Home security cameras were once rare comforts for people with considerable means, but these days, many of us can have them. There’s a difference, though, between owning something useful and really utilising something useful — and if you’re not pointing those cameras toward the right spots, you’re not getting the best security bang for your buck. Here’s where you should (and shouldn’t) put security cameras in and around your home.
Do point one at your front door
If you live in a home you own, put a camera outside and point it at your front door. Burglars aren’t always as stealthy as crime dramas make them seem; in fact, 34% of them go through the front door, not a window or side entrance, according to the International Association of Certified Home Inspectors. A front door view also helps you out in the event of package theft.
If you live in an apartment or rent from someone, chat with your landlord about the security camera placement around the property and push for a front door option if they don’t have one there. The only downside to this placement is if you have alerts set up to notify you whenever someone is visible to the camera, you’ll get pinged every time you get a visitor or a package dropped off — but that’s probably a small price to pay for security.
Don’t put them out of sight
You might think hiding your cameras is a good idea, since you’ll catch potential wrong-doers in the act stealthily, but research has shown that if those would-be criminals see your cameras or alarm system at all, they simply might not commit the bad act in the first place. Not dealing with a crime at all is certainly preferable to getting justice for one.
According to Burglar Free Zone, you want your cameras visible and situated about seven feet up or more, pointing down at an angle. This will help you get facial images and keep the cameras out of reach of most people, so they’ll have a harder time just ripping them down.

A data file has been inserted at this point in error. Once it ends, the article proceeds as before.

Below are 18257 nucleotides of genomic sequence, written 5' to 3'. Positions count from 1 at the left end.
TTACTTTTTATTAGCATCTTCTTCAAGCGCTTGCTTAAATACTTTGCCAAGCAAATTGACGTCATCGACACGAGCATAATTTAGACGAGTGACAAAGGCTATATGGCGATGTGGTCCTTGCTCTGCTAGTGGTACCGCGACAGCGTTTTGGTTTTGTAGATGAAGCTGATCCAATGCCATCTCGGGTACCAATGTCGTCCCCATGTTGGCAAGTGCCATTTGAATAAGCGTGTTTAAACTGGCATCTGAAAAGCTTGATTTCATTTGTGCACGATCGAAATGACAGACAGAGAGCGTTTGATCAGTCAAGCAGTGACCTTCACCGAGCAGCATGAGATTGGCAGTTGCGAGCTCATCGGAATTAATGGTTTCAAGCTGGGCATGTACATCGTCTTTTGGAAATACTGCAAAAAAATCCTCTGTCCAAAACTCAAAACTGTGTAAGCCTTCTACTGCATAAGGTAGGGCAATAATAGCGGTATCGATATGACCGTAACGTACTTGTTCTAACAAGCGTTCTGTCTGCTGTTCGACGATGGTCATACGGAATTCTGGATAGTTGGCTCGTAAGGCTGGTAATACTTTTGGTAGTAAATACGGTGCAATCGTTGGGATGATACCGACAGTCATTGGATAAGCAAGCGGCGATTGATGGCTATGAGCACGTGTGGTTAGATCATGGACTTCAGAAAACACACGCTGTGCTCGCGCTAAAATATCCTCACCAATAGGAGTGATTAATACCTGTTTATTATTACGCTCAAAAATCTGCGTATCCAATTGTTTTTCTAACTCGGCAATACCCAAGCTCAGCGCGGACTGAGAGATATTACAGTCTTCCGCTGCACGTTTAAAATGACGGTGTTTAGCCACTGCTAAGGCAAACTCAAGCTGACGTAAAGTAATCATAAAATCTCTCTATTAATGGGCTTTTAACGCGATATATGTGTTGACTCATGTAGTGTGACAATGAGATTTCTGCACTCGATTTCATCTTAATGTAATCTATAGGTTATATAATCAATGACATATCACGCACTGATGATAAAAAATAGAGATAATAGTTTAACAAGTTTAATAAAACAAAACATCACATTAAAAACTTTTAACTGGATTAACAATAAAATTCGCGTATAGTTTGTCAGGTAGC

Do have them around the first floor
The vast majority of break-ins begin on the first floor, so this is where you need your cameras. The front door is most important to watch, but don’t forget your side entrances, back door, and garage. The NACHI stats say 22% of the break-ins happen through the back door.
Don’t put them in private spaces
Don’t put cameras in your bathrooms or bedrooms, even if you store valuables in there. Guests will be really uncomfortable with this invasion of privacy, as will family members. You’ll end up making an accidental sex tape. Just don’t do it.
Instead, Security.org says you should put your cameras in the interior hallways leading to these locations. That will be enough to monitor those areas without getting weird about it. Consider, too, storing valuables outside of bedrooms and bathrooms — maybe in the den or in a locked armoire in the hallway. This can help you keep cameras and possible thieves out of your bedroom.
Do place cameras in common areas
Security.org also recommends putting cameras in your common areas, like living rooms and kitchens. This can help you keep an eye on any intruders, as well as on kids, pets, or other guests.
Keep in mind that windows and mirrors can cause glares in your camera, so you should check the feed on your phone at points throughout the day when you first get it, and make any adjustments necessary so there is no period of time when the camera is useless.
Don’t point the camera at your neighbours (or do anything illegal)
Here’s our guide on how to avoid breaking any laws when installing your cameras, but basically, don’t point them anywhere someone else might have a reasonable expectation of privacy: Don’t point your outdoor camera in such a way that it captures a neighbour’s window, for instance.
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